The rapid development of aquaculture around the world, particularly throughout Asia, Africa, and Latin America, has led to widespread and unregulated use of antimicrobials (antibiotics, antivirals, and antifungals) to control disease, Naylor said.


A floating tilapia fish farm in Vietnam on the Mekong delta, via unsplash.com

“It was really clear from our 2021 review that disease is the big wild card for aquaculture producers,” Naylor said. “It’s the thorn in their side; it’s the one thing that just keeps coming up. As climate change leads to warmer waters, it is expected that pathogens in many aquaculture systems will multiply faster. It is critical that producers do everything possible to avoid disease in the first place, because it becomes difficult to control once in the system. The first line of defense is often the use of antibiotics.”

While most countries in North America and Europe carefully regulate the use of antimicrobials in aquaculture, these regulations have not caught on in many aquaculture markets around the world, she said. While the United States has approved only a handful of antibiotics or antivirals for use in aquaculture, China and Vietnam each use more than 30 different compounds, she says.

“The real growth in aquaculture is happening in countries with widespread antimicrobial use, and evidence of antimicrobial resistance and multi-resistant strains is popping up a lot in the literature,” Naylor adds. “The countries that need the nutrition the most seem to have poor control over what antibiotics are being used, or what it means for human health.”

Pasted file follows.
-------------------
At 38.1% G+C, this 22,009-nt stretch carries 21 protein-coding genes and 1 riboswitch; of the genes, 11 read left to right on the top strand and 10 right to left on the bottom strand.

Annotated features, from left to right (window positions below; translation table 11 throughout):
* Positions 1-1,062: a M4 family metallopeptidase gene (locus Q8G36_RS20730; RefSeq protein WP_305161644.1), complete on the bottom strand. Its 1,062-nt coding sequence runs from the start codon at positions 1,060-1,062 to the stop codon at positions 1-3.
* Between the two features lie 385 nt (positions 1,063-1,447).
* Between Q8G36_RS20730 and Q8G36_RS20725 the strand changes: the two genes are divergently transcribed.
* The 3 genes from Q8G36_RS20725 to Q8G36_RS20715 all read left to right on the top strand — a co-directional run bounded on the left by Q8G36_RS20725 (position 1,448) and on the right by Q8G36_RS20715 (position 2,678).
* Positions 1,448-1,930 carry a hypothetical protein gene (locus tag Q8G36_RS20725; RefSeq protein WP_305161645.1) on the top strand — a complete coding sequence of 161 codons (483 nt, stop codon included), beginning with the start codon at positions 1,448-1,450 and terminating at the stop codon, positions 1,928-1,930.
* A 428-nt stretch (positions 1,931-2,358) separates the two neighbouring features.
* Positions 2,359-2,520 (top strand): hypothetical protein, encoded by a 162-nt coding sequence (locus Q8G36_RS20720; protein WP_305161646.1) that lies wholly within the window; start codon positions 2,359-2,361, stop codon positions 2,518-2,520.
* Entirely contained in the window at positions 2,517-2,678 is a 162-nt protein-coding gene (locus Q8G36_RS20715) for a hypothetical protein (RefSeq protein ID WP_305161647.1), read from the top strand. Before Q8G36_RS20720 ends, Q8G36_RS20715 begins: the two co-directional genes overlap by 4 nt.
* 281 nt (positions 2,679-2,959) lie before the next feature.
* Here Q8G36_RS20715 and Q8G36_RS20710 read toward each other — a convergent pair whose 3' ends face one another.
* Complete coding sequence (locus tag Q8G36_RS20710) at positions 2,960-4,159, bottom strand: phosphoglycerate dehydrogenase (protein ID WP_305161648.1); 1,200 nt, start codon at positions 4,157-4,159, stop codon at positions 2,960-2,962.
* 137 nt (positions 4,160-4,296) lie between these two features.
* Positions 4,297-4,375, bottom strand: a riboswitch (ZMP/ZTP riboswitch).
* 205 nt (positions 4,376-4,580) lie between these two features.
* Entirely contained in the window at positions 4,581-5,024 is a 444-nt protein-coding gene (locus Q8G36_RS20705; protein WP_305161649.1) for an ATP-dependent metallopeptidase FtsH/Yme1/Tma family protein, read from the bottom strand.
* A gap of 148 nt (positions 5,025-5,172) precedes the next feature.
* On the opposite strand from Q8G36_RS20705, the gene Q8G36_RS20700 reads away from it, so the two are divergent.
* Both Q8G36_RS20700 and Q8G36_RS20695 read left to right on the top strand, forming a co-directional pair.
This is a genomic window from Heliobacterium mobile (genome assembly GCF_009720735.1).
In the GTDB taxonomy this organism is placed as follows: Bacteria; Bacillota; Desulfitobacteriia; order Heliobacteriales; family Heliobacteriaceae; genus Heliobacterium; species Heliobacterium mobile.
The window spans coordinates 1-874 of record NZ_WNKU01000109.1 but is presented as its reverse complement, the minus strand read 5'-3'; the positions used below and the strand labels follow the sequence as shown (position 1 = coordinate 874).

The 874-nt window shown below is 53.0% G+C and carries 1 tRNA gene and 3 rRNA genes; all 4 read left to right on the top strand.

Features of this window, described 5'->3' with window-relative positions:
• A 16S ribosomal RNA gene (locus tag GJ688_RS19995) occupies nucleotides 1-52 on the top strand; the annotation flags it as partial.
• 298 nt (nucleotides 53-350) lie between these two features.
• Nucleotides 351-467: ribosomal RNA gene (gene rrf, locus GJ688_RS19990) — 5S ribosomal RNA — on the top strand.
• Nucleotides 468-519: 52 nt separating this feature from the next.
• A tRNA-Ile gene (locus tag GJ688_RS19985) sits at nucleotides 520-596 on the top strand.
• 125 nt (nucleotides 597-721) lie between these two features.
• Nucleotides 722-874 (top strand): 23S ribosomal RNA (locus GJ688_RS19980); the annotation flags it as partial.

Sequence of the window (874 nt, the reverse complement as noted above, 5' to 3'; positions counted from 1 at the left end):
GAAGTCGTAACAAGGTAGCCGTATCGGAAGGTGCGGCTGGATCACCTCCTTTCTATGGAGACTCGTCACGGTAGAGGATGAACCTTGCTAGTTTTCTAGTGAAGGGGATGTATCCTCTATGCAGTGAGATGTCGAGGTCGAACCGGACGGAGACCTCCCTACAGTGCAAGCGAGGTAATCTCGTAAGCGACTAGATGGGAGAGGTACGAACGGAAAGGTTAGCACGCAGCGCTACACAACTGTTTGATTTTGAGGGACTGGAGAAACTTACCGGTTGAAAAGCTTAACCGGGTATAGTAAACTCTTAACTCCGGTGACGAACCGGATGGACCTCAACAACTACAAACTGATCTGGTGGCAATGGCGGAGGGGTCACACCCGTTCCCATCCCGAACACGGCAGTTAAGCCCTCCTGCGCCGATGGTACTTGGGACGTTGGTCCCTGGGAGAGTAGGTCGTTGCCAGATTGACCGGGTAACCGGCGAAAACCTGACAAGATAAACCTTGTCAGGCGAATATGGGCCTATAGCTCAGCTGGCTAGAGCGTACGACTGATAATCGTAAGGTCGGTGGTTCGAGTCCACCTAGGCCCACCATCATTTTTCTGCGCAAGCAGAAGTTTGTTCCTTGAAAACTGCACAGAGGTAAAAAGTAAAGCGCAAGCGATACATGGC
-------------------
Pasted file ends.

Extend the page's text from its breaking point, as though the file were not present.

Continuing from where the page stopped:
A number of the antimicrobial compounds used in aquaculture are also used in human medicine,” she said. “My concern is that antimicrobial resistance is just going to spread, and that’s a big public health concern.

Dr. Roz Naylor

The impacts of the antibiotics can linger in the environment long after use in fish farms. They are typically applied through feeds and can fall in feces and food waste to the bottom of ponds, lakes, and reservoirs, or to the ocean floor. In some cases the antimicrobial compounds remain in sediments for years and allow the endemic bacteria in these aquatic systems to become resistant.

This can impact not only fish, but people — especially when the same drugs are used for humans as for fish, Naylor says. “A number of the antimicrobial compounds used in aquaculture are also used in human medicine,” she said. “My concern is that antimicrobial resistance is just going to spread, and that’s a big public health concern.”

Better Alternatives

While antibiotics have become “the easiest first line of defense” to fighting disease in many cases, fish farms have numerous alternatives. Key steps governments and aquaculture producers can take include: spatial planning, clean water, circulation, less intensification, and good reporting and isolation of illness when it arises.

Vaccination can also help: Some countries like Norway, the world’s largest producer of farmed salmon, have virtually eliminated the use of antibiotics by vaccinating their fish.

Perhaps most important, however, is getting and sharing data about antimicrobial use between countries in order to understand the scope of the problem and prevent overuse, Naylor said.

“We need to share training and information so that fish farmers around the world can use a One Health approach to aquaculture that considers the health of animals, humans, and ecosystems at the same time.”


Photo credit: Hanson Wu, Unsplash.com